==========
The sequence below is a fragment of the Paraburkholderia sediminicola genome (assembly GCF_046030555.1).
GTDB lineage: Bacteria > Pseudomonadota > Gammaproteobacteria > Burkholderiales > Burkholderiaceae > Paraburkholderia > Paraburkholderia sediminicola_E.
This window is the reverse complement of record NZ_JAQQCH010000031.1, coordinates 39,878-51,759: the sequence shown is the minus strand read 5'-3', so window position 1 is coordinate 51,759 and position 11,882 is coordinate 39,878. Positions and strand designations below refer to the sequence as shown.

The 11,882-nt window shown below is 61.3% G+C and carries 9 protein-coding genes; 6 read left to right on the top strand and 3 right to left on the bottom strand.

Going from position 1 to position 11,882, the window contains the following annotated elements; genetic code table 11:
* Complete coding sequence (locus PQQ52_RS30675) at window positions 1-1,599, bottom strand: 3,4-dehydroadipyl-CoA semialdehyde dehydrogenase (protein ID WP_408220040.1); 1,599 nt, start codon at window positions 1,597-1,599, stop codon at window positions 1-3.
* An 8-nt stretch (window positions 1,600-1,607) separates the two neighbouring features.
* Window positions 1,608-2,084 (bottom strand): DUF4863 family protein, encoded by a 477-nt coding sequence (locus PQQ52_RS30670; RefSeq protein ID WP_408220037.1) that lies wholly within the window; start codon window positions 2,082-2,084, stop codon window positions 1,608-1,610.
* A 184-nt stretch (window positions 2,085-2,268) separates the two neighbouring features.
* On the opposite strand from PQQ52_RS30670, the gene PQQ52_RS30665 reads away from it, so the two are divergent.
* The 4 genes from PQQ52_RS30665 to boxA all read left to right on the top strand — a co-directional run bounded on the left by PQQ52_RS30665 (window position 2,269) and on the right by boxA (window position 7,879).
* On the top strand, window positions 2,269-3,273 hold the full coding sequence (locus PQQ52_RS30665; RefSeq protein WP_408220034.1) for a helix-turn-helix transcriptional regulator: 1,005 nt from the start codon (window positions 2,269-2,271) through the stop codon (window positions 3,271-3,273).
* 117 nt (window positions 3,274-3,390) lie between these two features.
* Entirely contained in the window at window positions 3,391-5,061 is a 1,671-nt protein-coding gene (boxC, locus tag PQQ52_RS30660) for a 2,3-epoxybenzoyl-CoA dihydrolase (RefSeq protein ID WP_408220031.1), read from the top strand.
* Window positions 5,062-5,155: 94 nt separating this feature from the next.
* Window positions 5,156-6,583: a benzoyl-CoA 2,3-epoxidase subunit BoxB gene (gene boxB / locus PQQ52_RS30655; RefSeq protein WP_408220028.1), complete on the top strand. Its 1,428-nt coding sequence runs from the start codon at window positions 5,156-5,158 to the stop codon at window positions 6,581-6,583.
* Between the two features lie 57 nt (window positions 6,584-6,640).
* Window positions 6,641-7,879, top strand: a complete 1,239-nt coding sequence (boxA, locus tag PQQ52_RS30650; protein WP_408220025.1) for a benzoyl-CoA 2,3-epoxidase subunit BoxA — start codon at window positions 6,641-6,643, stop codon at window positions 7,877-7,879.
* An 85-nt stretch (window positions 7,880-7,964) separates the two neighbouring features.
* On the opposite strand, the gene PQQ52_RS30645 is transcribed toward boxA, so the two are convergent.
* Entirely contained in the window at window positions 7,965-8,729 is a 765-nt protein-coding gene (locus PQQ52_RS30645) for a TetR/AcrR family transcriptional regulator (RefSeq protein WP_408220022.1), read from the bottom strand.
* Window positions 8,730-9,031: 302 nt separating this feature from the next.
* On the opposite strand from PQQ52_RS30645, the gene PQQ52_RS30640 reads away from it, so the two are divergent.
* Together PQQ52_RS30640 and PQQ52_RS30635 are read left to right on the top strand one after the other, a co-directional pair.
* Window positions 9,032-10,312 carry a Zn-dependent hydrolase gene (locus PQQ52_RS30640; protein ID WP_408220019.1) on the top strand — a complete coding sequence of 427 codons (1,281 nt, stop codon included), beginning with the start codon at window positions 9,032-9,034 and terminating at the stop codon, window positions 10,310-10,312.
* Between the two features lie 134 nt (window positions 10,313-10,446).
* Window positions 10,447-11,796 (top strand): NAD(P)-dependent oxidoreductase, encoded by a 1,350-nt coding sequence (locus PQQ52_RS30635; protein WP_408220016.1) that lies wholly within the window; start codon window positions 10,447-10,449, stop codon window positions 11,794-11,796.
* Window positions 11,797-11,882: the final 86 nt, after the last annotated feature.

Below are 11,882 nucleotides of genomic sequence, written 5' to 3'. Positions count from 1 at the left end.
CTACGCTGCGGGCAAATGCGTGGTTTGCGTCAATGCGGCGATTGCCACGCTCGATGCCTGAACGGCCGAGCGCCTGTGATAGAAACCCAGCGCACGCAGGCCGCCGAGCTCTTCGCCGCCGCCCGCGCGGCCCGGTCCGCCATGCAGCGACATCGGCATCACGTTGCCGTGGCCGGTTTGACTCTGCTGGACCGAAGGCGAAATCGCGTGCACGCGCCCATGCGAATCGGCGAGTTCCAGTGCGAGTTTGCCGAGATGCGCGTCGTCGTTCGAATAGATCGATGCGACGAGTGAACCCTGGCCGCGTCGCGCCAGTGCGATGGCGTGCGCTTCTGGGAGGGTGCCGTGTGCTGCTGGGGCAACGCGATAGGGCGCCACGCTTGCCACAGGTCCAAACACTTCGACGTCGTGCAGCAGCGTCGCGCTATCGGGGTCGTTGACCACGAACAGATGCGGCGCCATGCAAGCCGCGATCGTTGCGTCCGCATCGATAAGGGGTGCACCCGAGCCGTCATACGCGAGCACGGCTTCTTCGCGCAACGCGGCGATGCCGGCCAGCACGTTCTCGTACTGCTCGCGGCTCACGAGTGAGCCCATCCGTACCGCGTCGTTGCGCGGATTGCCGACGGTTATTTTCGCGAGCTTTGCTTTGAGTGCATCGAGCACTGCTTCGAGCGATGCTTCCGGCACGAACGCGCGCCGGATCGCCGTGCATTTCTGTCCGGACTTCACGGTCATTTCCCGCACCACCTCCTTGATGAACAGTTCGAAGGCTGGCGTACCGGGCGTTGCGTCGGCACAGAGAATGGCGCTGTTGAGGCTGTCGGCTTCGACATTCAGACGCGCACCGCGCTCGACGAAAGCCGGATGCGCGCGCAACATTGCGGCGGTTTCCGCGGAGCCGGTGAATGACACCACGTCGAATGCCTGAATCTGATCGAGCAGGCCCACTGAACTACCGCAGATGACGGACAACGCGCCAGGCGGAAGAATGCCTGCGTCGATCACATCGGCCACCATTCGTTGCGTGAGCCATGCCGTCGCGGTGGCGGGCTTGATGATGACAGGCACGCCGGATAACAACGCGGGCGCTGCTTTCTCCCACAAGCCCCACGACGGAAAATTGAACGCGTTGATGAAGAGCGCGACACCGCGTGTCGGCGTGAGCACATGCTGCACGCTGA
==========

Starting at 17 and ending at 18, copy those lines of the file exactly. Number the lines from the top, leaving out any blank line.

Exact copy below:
* Between the two features lie 57 nt (window positions 6,584-6,640).
* Window positions 6,641-7,879, top strand: a complete 1,239-nt coding sequence (boxA, locus tag PQQ52_RS30650; protein WP_408220025.1) for a benzoyl-CoA 2,3-epoxidase subunit BoxA — start codon at window positions 6,641-6,643, stop codon at window positions 7,877-7,879.